Republicans grapple with spending cuts

Budget pressures continue to bedevil Republicans, as both chambers mull spending cuts while the White House readies an emergency request for $7 billion to gird against a possible avian influenza outbreak.

That package, to be sent to Congress Tuesday, will not be offset, unlike billions in hurricane aid for the Gulf Coast region.

Senate Appropriations Committee Chairman Thad Cochran, R-Miss., who hails from hurricane-ravaged Mississippi, is signaling that the Bush administration's $17.1 billion reallocation request from previous appropriations might not be enough.

The new hurricane request contains money for some rebuilding projects that will take years, while a separate $2.3 billion offset package finds nearly one-quarter of its savings -- $534 million -- from unspent wildfire suppression funds. This is unlikely to sit well with Western Republicans as fire season looms next summer.

Senate debate began Monday on a $39 billion deficit reduction bill that has moderates wary of provisions like opening the Arctic National Wildlife Refuge to energy exploration.

Republicans like Rep. Heather Wilson of New Mexico -- who is running for re-election in a Democratic-leaning district that is among the nation's poorest -- are under pressure to oppose a larger $50 billion spending cut plan next week that trims low-income programs like Medicaid and food stamps.

Adding to moderates' woes, House GOP leaders are preparing to bring a $70 billion tax cut reconciliation bill to the floor as early as the following week.

That measure will contain popular provisions such as a patch to keep more middle-income taxpayers from falling under the Alternative Minimum Tax, originally designed to ensure that wealthier taxpayers are subject to taxation.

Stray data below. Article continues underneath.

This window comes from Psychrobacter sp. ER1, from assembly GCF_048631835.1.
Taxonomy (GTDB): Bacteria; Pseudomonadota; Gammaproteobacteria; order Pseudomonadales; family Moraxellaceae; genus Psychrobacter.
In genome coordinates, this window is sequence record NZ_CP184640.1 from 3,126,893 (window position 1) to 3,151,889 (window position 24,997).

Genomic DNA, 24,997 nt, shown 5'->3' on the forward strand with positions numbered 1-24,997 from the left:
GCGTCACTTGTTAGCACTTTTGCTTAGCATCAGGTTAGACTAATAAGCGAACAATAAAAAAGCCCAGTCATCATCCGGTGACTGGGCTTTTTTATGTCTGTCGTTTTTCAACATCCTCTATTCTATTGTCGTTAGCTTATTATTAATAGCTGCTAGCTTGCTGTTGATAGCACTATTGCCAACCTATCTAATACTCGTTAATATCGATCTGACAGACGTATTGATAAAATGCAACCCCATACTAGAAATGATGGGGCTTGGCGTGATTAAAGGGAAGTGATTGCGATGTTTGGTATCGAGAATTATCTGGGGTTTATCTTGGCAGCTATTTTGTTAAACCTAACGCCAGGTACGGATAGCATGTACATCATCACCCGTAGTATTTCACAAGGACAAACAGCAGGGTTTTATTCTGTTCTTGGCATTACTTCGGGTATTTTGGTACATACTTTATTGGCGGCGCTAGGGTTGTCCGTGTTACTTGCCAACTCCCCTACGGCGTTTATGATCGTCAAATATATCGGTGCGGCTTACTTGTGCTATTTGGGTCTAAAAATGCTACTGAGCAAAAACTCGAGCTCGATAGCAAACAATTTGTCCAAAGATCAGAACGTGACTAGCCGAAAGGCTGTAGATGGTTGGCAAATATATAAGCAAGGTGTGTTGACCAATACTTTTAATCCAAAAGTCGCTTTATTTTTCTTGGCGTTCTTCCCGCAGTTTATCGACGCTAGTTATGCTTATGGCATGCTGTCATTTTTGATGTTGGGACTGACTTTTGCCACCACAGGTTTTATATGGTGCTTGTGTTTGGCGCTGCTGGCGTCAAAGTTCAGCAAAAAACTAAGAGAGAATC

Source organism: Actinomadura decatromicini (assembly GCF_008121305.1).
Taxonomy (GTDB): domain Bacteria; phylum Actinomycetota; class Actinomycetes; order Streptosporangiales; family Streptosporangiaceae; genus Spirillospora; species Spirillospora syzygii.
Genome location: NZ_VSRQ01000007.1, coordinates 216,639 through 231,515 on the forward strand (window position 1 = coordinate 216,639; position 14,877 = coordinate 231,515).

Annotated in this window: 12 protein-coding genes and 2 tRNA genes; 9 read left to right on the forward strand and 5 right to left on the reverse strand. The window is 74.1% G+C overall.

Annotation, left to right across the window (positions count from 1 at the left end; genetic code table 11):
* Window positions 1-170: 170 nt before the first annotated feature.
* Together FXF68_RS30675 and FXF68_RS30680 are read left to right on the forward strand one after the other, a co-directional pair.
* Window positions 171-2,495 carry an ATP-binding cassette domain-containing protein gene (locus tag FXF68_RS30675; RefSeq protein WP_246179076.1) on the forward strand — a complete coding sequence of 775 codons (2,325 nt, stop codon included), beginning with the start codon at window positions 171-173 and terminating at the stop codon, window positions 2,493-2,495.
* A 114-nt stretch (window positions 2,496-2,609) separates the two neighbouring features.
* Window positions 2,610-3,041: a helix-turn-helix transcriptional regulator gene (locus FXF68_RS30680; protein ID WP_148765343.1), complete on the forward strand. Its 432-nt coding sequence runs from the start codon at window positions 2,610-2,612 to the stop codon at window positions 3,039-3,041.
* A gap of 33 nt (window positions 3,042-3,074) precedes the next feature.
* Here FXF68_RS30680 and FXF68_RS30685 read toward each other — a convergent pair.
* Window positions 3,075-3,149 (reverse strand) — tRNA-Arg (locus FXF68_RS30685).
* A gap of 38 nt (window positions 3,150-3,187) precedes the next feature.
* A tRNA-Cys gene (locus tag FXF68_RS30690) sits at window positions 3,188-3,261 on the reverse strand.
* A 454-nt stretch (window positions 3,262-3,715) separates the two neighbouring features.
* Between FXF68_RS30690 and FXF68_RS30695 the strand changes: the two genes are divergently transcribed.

But the legislation also will extend expiring lower rates on capital gains and dividends, and as they head home for Thanksgiving, moderates fear the perception that the GOP-led Congress is cutting taxes for the rich right after cutting spending for the poor.

House Ways and Means Committee Chairman Bill Thomas, R-Calif., plans to meet with moderates this week to gauge support for the tax bill. But it is clear that with the session winding down, Thomas and GOP leaders want to ensure final passage of a tax-cut measure before the year is out.

Congress also will be working to enact the hurricane-relief bill and rescission packages in the coming weeks.

The White House sought to disassociate the issues in its announcements Friday. But it is clear that both the $17.1 billion reallocation and $2.3 billion offset packages were driven by conservative discontent about $62.3 billion already appropriated.

Only $20 billion of that has been allocated thus far, and the new $17 billion request would be shifted from remaining balances. All told, Cochran's home state is promised roughly $12 billion. But Republican Mississippi Gov. Haley Barbour is pushing for $19 billion, plus an additional $8.8 billion over the next two years for flood insurance, health care, water and sewer infrastructure and other costs.

On Monday, Cochran said the Bush proposal "should be viewed as a starting point for the reassessment of needs in our state for disaster relief," pledging support for Barbour's efforts "to ensure that our state is treated fairly by the federal government. I expect some changes [in the Bush plan] will be made by the Congress but it is hard to predict what those changes will be."

Meanwhile, Westerners are clearly unhappy about aspects of the rescission package, which trims almost $800 million from accounts in recent Interior spending bills, including the fiscal 2006 measure.

About one-third of the total rescissions would fall on natural resources and environment programs, largely from wildfire suppression plus $166 million from state clean water infrastructure funds.

"This is unacceptable to me. It impacts California dramatically," said Sen. Dianne Feinstein, D-Calif.

Millions more are cut from earmarked National Park Service accounts, including White House requests, and Interior Secretary Gale Norton agreed to share some of the pain by sacrificing $2.5 million for her favored landowner incentive and private stewardship programs.

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